Defending Murder and Manslaughter Cases: High Stakes
The stakes are high in murder cases – recent changes in the law have all but made it impossible to parole in cases involving a conviction for first or second degree murder. Even when these cases do not take years to investigate, the law enforcement reports are always voluminous, and, depending on the type of allegations, there may be dozens of witnesses or more. A murder attorney may need assistance from forensic investigators and other outside consultants in order to zealously defend the charges.
Ultimately, the defendant is fighting for his or her life.
Overcoming Challenges: Where Experience and Intelligence Help
The difficulties in defending a murder case are many. One principal difficulty involves the fact that the prosecution does not have to specify exactly how they intend to prove a murder charge. In California, the bare allegation of murder is generally sufficient to put the defense on notice of what the prosecution is attempting to prove. But there are many different types of first and second degree murder, and a murder attorney is required to anticipate and defend against multiple murder theories in any one case.
Another difficulty with murder cases involves being sure that the prosecution has provided all relevant information to the defense, including Brady evidence (exculpatory information), and conducting a defense investigation without interference from or law enforcement. For example, the defense has a right to issue subpoenas to persons for the production of information to court that may assist in the defense of murder charges without alerting the prosecution as to what exactly is being sought by the defense. The defense also has a right to retest evidence gathered by law enforcement without necessarily providing results of the testing to the prosecution. However, as a practical matter, subpoenaing information and retesting evidence may be difficult to conduct without the prosecution knowing what type of defense is under consideration by the attorney. Tactical and strategic considerations therefore may play a large role in these matters.
Accordingly, the defense of murder charges requires an experienced murder attorney who has not only handled these matters in the past but has the ability to provide a vigorous, intelligent defense; in other words, the attorney must have clear and concise objectives behind each and every strategic and tactical decision made on behalf of the client. The attorney must have an understanding of how his or her decisions made early in the case will advantage or disadvantage the client’s matter later in the case.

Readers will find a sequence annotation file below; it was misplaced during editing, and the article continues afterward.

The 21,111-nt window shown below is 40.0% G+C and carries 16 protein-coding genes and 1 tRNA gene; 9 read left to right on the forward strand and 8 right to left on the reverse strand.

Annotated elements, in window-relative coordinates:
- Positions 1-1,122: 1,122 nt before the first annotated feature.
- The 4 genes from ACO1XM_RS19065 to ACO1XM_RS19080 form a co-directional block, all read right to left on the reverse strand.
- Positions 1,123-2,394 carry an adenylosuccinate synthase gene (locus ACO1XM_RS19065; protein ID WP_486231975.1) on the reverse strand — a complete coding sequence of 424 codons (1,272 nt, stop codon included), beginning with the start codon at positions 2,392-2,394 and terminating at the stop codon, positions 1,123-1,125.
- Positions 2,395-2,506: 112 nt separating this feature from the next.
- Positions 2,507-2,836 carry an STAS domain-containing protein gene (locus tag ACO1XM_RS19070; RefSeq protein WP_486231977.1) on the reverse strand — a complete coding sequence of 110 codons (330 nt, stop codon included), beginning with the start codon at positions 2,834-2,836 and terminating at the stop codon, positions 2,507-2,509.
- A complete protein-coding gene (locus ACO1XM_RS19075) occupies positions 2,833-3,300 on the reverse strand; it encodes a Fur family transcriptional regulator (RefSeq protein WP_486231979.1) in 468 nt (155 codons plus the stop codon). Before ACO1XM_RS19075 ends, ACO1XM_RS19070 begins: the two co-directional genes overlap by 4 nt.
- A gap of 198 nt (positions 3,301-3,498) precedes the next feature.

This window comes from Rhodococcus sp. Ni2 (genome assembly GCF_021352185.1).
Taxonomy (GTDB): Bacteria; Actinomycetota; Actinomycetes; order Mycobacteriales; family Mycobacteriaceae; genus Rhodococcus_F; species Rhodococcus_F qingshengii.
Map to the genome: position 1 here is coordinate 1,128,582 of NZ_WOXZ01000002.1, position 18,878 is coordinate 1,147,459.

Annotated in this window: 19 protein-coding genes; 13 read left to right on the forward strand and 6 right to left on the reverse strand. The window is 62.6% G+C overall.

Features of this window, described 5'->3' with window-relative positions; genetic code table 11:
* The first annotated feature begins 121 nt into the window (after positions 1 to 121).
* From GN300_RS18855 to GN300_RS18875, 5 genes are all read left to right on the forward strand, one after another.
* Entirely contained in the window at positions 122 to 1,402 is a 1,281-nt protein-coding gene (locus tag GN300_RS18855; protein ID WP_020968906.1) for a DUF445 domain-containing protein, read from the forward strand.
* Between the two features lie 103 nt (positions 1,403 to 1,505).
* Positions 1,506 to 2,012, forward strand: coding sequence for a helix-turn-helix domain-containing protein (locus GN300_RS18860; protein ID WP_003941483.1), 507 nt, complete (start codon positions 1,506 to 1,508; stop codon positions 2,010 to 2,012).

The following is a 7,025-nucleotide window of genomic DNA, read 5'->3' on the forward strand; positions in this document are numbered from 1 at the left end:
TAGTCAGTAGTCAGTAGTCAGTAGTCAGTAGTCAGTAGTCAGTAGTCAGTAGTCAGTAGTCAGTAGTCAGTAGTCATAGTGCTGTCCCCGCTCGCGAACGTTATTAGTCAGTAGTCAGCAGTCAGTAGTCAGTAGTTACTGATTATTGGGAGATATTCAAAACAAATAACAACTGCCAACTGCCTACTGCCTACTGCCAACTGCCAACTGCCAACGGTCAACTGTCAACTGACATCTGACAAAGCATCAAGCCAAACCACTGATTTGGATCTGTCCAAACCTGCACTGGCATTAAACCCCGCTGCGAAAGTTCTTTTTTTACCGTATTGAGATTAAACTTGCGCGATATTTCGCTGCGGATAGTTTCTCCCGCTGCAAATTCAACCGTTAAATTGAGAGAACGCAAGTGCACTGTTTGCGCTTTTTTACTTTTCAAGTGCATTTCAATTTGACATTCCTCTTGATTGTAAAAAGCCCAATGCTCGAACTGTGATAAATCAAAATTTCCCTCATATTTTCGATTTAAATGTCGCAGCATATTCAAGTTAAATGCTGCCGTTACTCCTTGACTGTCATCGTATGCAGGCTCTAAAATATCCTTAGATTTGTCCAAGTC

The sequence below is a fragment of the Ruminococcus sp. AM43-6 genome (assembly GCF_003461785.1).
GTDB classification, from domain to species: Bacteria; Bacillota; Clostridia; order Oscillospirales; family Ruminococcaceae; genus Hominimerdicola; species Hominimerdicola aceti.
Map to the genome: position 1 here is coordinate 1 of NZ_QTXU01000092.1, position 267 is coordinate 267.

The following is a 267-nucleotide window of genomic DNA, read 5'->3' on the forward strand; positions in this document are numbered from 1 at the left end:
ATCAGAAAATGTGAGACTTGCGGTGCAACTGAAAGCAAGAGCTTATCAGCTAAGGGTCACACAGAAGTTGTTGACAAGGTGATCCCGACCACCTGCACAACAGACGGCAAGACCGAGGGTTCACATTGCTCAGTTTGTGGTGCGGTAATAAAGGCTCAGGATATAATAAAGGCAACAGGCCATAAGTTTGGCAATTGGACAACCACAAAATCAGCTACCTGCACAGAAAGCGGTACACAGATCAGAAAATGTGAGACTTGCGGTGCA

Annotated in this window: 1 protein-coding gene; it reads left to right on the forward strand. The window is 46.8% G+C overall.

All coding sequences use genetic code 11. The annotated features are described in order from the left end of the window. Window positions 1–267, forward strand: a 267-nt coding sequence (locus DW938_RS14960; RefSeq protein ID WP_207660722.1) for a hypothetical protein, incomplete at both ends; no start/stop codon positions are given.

This office provides a comprehensive consultation to those seeking to hire a murder attorney to defend murder or manslaughter charges.
Murder and Manslaughter Defined
The precise scope of allegations leading to a murder or manslaughter conviction is beyond the scope of this web site. Generally, murder and manslaughter is defined as follows:
Murder (PC 187)
Murder is the unlawful killing of a human being, or a fetus, with malice aforethought.
Malice aforethought is a specific mental state that the prosecution must prove to convict a defendant of murder. Generally this requires a showing that the defendant willfully acted, knowing that the natural consequences of the act would be dangerous to human life. However, malice aforethought can also be established by showing that the circumstances surrounding the killing demonstrate the killer had an abandoned and malignant heart when undertaking the action to kill.
Murder is divided into two degrees of severity: first degree and second degree. The punishment for each degree varies depending on the circumstances of the killing; however, first degree murder generally is punished comparatively more harshly. First degree murder is punishable by either death, life in prison, or a term of twenty-five years to life in prison; whereas, second degree murder can be punished by a term of fifteen years to life in prison.
First degree murder can be established if the killing was done using explosives, a weapon of mass destruction, armor piercing ammunition, a firearm discharged from an automobile or poison. First degree murder can also properly be charged in instances where the killer was lying in wait for the victim, or tortured the victim, or if the murder was otherwise willful, deliberate and premeditated. Finally, first degree murder can be established if the killing took place during the commission or attempted commission of certain crimes. All other kinds of murders are second degree murders.
Manslaughter (PC 192)
Manslaughter is the unlawful killing of another human; however, it is different from murder because the prosecution is not required to prove that the killer acted with malice. Under California law there are three types of manslaughter: voluntary, involuntary, and vehicular. Voluntary manslaughter is defined as a killing that occurs in the heat of passion as the result a sudden quarrel. Involuntary manslaughter is a killing that occurs during the commission of an unlawful act that is not a felony, or a killing that results from a lack of caution and prudence. However, when a negligent killing is the result of a traffic accident it can be charged as vehicular manslaughter.
The punishments for the different types of manslaughter differ greatly. Voluntary manslaughter is a felony and can be punished by a three, six, or eleven year prison sentence. Involuntary manslaughter is also a felony and is punishable by two, three, or four years in prison. But, vehicular manslaughter can be charged as a misdemeanor or felony and the punishment can range from probation to ten years in prison.
Get Help from a San Diego Criminal Defense Attorney
For immediate legal help, contact Domenic J. Lombardo, an experienced San Diego criminal defense attorney. Domenic J. Lombardo provides a free consultation in cases involving murder and manslaughter charges.